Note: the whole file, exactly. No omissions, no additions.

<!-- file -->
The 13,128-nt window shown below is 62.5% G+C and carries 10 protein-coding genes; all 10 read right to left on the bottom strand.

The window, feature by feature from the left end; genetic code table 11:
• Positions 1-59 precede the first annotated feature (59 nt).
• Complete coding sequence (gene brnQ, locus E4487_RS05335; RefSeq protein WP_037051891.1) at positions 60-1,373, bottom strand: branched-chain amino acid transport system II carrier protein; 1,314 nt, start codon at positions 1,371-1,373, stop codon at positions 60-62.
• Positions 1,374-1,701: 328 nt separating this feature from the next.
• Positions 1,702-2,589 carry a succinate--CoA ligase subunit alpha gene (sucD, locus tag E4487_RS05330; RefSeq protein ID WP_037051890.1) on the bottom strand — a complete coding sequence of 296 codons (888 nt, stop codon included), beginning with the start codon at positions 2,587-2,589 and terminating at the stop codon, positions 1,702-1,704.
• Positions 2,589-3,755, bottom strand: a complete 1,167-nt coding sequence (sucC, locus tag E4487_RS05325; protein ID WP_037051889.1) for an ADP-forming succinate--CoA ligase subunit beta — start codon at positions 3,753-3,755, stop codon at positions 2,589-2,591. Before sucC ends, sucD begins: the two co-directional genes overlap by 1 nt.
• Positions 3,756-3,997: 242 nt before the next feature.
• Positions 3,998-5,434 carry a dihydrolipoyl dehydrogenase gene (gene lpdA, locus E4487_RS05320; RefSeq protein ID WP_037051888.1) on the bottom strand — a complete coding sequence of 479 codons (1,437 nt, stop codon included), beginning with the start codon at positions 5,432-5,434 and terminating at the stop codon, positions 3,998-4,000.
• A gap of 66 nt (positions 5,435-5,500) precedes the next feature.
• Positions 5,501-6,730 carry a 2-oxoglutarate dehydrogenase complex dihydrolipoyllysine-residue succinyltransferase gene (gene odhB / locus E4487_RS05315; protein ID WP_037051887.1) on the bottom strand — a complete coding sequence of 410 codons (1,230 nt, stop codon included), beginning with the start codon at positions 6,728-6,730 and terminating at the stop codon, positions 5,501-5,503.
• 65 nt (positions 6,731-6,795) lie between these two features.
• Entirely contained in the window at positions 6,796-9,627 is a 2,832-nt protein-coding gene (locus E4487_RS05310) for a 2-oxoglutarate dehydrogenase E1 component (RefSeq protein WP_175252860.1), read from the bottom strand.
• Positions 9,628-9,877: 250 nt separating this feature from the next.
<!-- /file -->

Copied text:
The 13,128-nt window shown below is 62.5% G+C and carries 10 protein-coding genes; all 10 read right to left on the bottom strand.

The window, feature by feature from the left end; genetic code table 11:
• Positions 1-59 precede the first annotated feature (59 nt).
• Complete coding sequence (gene brnQ, locus E4487_RS05335; RefSeq protein WP_037051891.1) at positions 60-1,373, bottom strand: branched-chain amino acid transport system II carrier protein; 1,314 nt, start codon at positions 1,371-1,373, stop codon at positions 60-62.
• Positions 1,374-1,701: 328 nt separating this feature from the next.
• Positions 1,702-2,589 carry a succinate--CoA ligase subunit alpha gene (sucD, locus tag E4487_RS05330; RefSeq protein ID WP_037051890.1) on the bottom strand — a complete coding sequence of 296 codons (888 nt, stop codon included), beginning with the start codon at positions 2,587-2,589 and terminating at the stop codon, positions 1,702-1,704.
• Positions 2,589-3,755, bottom strand: a complete 1,167-nt coding sequence (sucC, locus tag E4487_RS05325; protein ID WP_037051889.1) for an ADP-forming succinate--CoA ligase subunit beta — start codon at positions 3,753-3,755, stop codon at positions 2,589-2,591. Before sucC ends, sucD begins: the two co-directional genes overlap by 1 nt.
• Positions 3,756-3,997: 242 nt before the next feature.
• Positions 3,998-5,434 carry a dihydrolipoyl dehydrogenase gene (gene lpdA, locus E4487_RS05320; RefSeq protein ID WP_037051888.1) on the bottom strand — a complete coding sequence of 479 codons (1,437 nt, stop codon included), beginning with the start codon at positions 5,432-5,434 and terminating at the stop codon, positions 3,998-4,000.
• A gap of 66 nt (positions 5,435-5,500) precedes the next feature.
• Positions 5,501-6,730 carry a 2-oxoglutarate dehydrogenase complex dihydrolipoyllysine-residue succinyltransferase gene (gene odhB / locus E4487_RS05315; protein ID WP_037051887.1) on the bottom strand — a complete coding sequence of 410 codons (1,230 nt, stop codon included), beginning with the start codon at positions 6,728-6,730 and terminating at the stop codon, positions 5,501-5,503.
• 65 nt (positions 6,731-6,795) lie between these two features.
• Entirely contained in the window at positions 6,796-9,627 is a 2,832-nt protein-coding gene (locus E4487_RS05310) for a 2-oxoglutarate dehydrogenase E1 component (RefSeq protein WP_175252860.1), read from the bottom strand.
• Positions 9,628-9,877: 250 nt separating this feature from the next.